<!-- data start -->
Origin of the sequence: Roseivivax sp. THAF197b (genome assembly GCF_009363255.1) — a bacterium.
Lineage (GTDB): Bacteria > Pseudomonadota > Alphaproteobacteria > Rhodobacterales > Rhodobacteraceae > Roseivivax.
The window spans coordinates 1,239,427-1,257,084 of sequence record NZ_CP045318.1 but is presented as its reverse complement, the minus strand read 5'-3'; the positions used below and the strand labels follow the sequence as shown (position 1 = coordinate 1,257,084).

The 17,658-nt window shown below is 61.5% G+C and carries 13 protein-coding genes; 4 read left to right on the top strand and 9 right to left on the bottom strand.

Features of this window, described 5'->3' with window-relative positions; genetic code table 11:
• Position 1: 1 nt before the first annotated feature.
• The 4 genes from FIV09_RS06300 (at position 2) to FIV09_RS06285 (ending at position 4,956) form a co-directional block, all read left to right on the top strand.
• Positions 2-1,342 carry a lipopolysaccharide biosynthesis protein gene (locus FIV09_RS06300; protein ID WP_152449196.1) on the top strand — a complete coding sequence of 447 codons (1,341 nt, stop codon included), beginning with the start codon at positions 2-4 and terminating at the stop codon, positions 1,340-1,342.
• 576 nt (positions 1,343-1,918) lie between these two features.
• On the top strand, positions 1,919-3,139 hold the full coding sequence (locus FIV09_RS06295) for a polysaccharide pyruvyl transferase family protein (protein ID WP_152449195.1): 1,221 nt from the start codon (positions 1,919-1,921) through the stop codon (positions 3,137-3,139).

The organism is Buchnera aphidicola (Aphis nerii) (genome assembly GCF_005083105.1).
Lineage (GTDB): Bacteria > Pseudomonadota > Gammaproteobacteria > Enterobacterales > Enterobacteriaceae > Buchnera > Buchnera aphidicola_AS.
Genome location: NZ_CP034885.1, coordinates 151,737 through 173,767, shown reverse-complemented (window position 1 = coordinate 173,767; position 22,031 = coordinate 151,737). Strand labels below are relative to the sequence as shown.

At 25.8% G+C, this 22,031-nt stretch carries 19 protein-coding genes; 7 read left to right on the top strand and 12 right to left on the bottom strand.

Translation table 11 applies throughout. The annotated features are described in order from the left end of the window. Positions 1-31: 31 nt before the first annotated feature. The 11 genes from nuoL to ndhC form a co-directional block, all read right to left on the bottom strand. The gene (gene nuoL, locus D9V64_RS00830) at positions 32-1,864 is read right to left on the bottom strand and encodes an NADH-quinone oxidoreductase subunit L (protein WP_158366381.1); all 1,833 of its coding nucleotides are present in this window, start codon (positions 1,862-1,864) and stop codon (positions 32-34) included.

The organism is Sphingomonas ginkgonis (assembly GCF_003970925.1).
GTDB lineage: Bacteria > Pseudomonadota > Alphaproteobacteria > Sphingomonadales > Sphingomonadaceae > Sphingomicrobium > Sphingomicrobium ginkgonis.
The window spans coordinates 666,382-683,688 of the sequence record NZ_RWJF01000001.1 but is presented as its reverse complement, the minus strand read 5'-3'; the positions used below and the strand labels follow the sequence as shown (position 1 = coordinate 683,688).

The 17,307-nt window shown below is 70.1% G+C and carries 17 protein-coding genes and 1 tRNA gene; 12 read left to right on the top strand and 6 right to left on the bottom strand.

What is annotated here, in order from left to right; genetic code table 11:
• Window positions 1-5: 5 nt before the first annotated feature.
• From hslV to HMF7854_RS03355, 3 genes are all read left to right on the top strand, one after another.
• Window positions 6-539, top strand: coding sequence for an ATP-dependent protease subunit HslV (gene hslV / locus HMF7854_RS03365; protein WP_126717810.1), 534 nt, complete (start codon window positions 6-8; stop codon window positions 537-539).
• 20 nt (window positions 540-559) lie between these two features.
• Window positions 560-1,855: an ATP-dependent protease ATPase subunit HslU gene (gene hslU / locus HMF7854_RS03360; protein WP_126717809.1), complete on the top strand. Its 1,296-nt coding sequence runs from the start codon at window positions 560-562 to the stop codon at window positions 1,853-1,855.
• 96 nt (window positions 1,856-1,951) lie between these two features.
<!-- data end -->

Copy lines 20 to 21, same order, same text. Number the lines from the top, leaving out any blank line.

What is annotated here, in order from left to right; genetic code table 11:
• Window positions 1-5: 5 nt before the first annotated feature.